Stanzas 13
Stanza Lengths 6, 6, 6, 6, 6, 6, 6, 6, 6, 6, 6, 6, 6

Karl Constantine FOLKES

Retired educator of Jamaican ancestry with a lifelong interest in composing poetry dealing particularly with the metaphysics of self-reflection; completed a dissertation in Children’s Literature in 1995 at New York University entitled: An Analysis of Wilhelm Grimm’s “Dear Mili” Employing Von Franzian Methodological Processes. The subject of the dissertation concerned the process of Individuation. more…

All Karl Constantine FOLKES poems | Karl Constantine FOLKES Books

35 fans

Discuss this Karl Constantine FOLKES poem with the community:

1 Comment
  • AIDA
    Wow! This poem is absolutely mesmerizing! The way the author explores the concept of Taoism through their imagination is nothing short of inspiring. I love how they question the way in which we all see and wonder if there is another way to view the world. The imagery of a heavenly prism hosting humanity is so beautiful and thought-provoking. I also appreciate the philosophical questions asked about the nature of the Eternal Tao and how it exists beyond our human imagination. The final stanza ties everything together beautifully, leaving the reader with a sense of hope and wonder. This poem is such a beautiful reflection on the human experience and our quest for clarity and understanding. It truly inspires me to think deeper and embrace the mystery of the world.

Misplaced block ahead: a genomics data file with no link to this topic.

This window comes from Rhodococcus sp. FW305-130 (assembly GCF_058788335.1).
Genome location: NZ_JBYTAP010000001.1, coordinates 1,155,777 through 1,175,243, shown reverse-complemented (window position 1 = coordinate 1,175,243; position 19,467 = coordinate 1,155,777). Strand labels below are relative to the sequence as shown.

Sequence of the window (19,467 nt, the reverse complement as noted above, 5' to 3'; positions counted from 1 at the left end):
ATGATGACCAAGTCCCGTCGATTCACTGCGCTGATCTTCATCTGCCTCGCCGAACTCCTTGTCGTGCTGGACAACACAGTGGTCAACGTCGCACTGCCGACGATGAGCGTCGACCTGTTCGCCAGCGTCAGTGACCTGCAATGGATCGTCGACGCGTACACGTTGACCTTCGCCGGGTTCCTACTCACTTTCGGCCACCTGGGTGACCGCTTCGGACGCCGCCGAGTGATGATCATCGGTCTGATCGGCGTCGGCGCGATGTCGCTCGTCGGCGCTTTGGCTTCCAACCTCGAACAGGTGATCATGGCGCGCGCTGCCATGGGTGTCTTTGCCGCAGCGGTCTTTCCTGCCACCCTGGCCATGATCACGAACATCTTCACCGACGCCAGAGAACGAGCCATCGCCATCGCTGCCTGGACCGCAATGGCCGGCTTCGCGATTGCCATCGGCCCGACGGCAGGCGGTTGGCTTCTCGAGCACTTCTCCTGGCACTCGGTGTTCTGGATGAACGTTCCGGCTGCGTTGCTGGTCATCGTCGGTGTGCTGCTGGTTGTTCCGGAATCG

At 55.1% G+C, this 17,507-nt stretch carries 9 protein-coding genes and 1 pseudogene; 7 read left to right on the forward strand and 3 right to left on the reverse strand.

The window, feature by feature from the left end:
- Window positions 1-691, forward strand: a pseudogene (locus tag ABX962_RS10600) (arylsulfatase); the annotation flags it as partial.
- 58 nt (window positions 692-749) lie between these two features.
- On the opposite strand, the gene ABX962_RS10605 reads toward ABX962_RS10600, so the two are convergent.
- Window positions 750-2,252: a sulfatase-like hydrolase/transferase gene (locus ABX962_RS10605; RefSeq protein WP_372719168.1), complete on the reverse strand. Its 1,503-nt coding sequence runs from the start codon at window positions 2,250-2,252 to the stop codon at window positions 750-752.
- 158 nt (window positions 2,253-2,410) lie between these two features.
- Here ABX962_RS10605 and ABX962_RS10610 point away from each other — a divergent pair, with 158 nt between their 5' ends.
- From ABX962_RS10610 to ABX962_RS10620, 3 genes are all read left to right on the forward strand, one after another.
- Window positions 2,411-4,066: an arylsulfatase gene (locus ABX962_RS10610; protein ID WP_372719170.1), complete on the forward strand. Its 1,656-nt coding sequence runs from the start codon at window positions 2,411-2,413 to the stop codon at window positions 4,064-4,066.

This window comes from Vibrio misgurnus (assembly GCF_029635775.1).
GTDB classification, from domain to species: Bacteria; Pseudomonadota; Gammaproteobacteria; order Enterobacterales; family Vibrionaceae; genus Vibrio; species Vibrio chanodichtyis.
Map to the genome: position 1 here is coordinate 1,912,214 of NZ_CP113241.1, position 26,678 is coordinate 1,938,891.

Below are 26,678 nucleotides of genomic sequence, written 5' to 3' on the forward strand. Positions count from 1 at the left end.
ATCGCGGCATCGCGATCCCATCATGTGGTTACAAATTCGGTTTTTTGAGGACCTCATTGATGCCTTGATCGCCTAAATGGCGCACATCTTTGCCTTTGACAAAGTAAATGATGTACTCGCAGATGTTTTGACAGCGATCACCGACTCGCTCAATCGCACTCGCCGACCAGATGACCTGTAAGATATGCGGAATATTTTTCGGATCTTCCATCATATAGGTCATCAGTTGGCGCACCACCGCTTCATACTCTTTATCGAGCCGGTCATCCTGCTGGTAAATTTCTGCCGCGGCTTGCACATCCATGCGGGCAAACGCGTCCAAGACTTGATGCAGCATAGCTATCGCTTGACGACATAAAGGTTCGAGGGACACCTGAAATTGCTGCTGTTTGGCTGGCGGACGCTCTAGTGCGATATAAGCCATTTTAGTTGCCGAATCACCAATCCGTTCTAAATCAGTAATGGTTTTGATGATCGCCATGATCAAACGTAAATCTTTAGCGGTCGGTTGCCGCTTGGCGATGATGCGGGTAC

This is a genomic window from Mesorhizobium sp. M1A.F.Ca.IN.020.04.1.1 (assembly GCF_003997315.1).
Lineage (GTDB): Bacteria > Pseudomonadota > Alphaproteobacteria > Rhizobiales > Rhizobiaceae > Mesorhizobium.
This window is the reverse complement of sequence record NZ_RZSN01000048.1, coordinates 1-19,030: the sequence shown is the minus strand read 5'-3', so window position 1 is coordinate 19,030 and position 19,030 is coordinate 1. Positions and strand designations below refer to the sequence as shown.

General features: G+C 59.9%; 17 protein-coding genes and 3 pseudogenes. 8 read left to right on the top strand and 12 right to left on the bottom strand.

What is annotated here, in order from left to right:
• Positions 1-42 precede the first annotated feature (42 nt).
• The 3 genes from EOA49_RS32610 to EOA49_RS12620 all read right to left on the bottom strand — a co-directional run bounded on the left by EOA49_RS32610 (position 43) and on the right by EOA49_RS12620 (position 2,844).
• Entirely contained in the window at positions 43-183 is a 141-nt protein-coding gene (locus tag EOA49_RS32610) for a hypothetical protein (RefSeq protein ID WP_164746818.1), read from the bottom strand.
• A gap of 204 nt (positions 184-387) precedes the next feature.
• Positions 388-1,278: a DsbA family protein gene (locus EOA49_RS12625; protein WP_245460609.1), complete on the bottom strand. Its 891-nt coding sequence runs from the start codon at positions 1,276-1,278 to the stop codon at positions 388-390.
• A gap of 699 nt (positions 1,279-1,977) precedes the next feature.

LikeReply2 days ago


Find a translation for this poem in other languages:

Select another language:

  • - Select -
  • 简体中文 (Chinese - Simplified)
  • 繁體中文 (Chinese - Traditional)
  • Español (Spanish)
  • Esperanto (Esperanto)
  • 日本語 (Japanese)
  • Português (Portuguese)
  • Deutsch (German)
  • العربية (Arabic)
  • Français (French)
  • Русский (Russian)
  • ಕನ್ನಡ (Kannada)
  • 한국어 (Korean)
  • עברית (Hebrew)
  • Gaeilge (Irish)
  • Українська (Ukrainian)
  • اردو (Urdu)
  • Magyar (Hungarian)
  • मानक हिन्दी (Hindi)
  • Indonesia (Indonesian)
  • Italiano (Italian)
  • தமிழ் (Tamil)
  • Türkçe (Turkish)
  • తెలుగు (Telugu)
  • ภาษาไทย (Thai)
  • Tiếng Việt (Vietnamese)
  • Čeština (Czech)
  • Polski (Polish)
  • Bahasa Indonesia (Indonesian)
  • Românește (Romanian)
  • Nederlands (Dutch)
  • Ελληνικά (Greek)
  • Latinum (Latin)
  • Svenska (Swedish)
  • Dansk (Danish)
  • Suomi (Finnish)
  • فارسی (Persian)
  • ייִדיש (Yiddish)
  • հայերեն (Armenian)
  • Norsk (Norwegian)
  • English (English)


Use the citation below to add this poem to your bibliography:


"How Does The Tao See?" Poetry.com. STANDS4 LLC, 2023. Web. 24 Mar. 2023. <https://www.poetry.com/poem/114810/how-does-the-tao-see?>.

Become a member!

Join our community of poets and poetry lovers to share your work and offer feedback and encouragement to writers all over the world!

March 2023

Poetry Contest

Enter our monthly contest for the chance to win cash prizes and gain recognition for your talent.

Browse Poetry.com


Are you a poetry master?

A group of lines that form a division of a poem is a _________.
  • A. paragraph
  • B. line
  • C. stanza
  • D. couplet